MUNICH — U.S. Africa Command has begun cutting up to 10 percent of its forces from the continent in response to U.S. security challenges elsewhere, the top U.S. commander for Africa told reporters at the Munich Security Conference.

There are approximately 6,000 U.S. troops and 1,000 DoD civilians or contractors based throughout Africa, who are primarily tasked with training and exercising with partner African forces, said AFRICOM commander U.S. Marine Corps Gen. Thomas Waldhauser.

AFRICOM has been chronically under resourced despite a host of terror groups on the continent. Over the last two years, the U.S. has increased its efforts against the Islamic State, particularly in Somalia and Libya. However security gaps remain, highlighted by the 2012 fatal attacks on the U.S. consulate in Benghazi and again during the failed 2017 raid in Niger.

But AFRICOM will not be growing. Instead it has been tasked to cut its forces in order to shift resources to prepare for potential future conflicts against Russia or China.

“We all realize, you know, Africa, with regards to the prioritization of our national interests ... there’s no doubt about the fact that that it’s, you know, it’s not number one on the list," Waldhauser said.

An internal Pentagon review determined that the terrorism threats rooted in Africa did not have the capability to impact the homeland, “so it was determined that ... we as the United States could perhaps accept some risk inside the continent with regards to our forces," he said.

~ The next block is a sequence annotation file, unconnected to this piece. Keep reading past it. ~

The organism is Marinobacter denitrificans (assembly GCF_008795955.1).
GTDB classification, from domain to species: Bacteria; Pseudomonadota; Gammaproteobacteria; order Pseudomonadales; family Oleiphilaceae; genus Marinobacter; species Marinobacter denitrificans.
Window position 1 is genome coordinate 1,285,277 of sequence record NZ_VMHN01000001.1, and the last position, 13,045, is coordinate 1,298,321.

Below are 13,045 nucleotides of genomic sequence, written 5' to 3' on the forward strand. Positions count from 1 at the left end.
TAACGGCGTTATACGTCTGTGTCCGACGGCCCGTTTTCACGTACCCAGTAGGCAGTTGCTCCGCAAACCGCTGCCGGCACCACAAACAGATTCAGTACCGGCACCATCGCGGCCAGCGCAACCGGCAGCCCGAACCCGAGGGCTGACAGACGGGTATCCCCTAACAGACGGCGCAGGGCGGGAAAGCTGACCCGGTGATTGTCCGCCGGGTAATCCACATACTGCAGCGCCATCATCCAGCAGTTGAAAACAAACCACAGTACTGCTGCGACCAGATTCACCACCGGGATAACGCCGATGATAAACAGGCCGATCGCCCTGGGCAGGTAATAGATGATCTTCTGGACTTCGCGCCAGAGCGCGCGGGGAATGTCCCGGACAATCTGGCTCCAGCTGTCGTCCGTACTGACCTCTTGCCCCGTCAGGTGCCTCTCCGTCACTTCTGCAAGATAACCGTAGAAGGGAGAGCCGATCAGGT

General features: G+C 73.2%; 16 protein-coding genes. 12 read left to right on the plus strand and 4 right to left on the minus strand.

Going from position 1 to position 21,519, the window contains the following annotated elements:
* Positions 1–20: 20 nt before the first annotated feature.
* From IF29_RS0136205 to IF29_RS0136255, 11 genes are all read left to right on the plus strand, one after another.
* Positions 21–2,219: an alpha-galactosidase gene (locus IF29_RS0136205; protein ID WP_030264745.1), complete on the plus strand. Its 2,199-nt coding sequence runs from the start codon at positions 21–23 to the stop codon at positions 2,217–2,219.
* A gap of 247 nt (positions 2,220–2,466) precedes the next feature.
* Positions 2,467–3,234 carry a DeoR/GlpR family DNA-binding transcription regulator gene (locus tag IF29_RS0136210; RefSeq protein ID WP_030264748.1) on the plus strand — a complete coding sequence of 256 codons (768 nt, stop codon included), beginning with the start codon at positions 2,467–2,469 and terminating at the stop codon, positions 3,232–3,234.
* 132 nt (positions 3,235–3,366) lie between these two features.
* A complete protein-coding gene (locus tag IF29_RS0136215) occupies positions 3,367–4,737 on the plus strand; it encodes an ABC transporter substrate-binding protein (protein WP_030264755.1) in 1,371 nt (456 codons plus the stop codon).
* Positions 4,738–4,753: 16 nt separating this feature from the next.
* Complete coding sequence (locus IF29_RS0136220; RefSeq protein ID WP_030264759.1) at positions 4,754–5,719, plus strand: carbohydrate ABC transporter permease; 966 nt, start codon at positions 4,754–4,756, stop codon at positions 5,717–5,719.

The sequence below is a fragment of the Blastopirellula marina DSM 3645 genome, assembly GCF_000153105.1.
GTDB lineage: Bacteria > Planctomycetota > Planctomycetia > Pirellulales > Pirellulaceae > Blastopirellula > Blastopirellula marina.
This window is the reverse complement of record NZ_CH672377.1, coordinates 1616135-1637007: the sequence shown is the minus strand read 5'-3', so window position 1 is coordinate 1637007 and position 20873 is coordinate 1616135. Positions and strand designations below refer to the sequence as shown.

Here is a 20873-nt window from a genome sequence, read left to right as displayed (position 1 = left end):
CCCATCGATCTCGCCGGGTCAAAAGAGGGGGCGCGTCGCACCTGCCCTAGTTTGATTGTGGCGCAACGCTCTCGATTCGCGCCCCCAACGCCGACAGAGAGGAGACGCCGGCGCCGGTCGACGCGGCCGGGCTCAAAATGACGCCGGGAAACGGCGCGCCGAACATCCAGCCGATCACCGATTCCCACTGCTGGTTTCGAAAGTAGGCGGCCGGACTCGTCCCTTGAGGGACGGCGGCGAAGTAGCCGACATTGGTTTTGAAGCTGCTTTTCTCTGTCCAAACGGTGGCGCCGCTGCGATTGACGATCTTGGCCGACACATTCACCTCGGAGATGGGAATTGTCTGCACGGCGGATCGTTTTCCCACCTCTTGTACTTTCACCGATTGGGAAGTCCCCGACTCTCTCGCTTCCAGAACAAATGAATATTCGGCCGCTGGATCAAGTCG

A total of about 600 forces will be cut, in two phases, Waldhauser said. The first cuts will be complete by June 2020, the second by January 2022. AFRICOM has prioritized keeping medevac and ISR capabilities, and anticipates that about 300 will come from special forces and 300 from conventional forces.

They are also preparing the command to expect that the lean times for AFRICOM will continue, Waldhauser said.

“One of the things we have to combat [is the mindset] that we’re probably never going to get any more, and we might get less. So we’ve got to stop whining and you just got to get on with it," he said.

Ironically, AFRICOM’s cuts come as China ramps up its own presence on the continent. It is providing roughly 2,200 troops to the U.N. peace-keeping mission there. But its most obvious efforts are economic.

Through development loans, China already owns more than 80 percent of the foreign-owned debt in Djibouti, where both the U.S. and Chinese maintain military bases, Waldhauser said.

It has used a similar loan approach in Kenya, where the potential default on a soon-to-come-due balloon payment for a Chinese railroad loan there could mean China ends up taking over part of the Port of Mombasa.

Waldhauser stressed that the U.S. influence in the region is not carried by the military alone but by diplomatic engagement and U.S. investment. However he conceded that the draw down creates the need to reassure African partners that the U.S. is committed to them.

Waldhauser said their people would have to make their own judgement on how significant the cuts are.

“Is that a withdrawal from the continent? Is that going to allow the Chinese and Russians to have more influence?”

“Those are the questions you have to ask and our job, I think ... certainly in terms of the relationship-building, is to ensure our partners, through our actions, that, you know, we are not abandoning them.”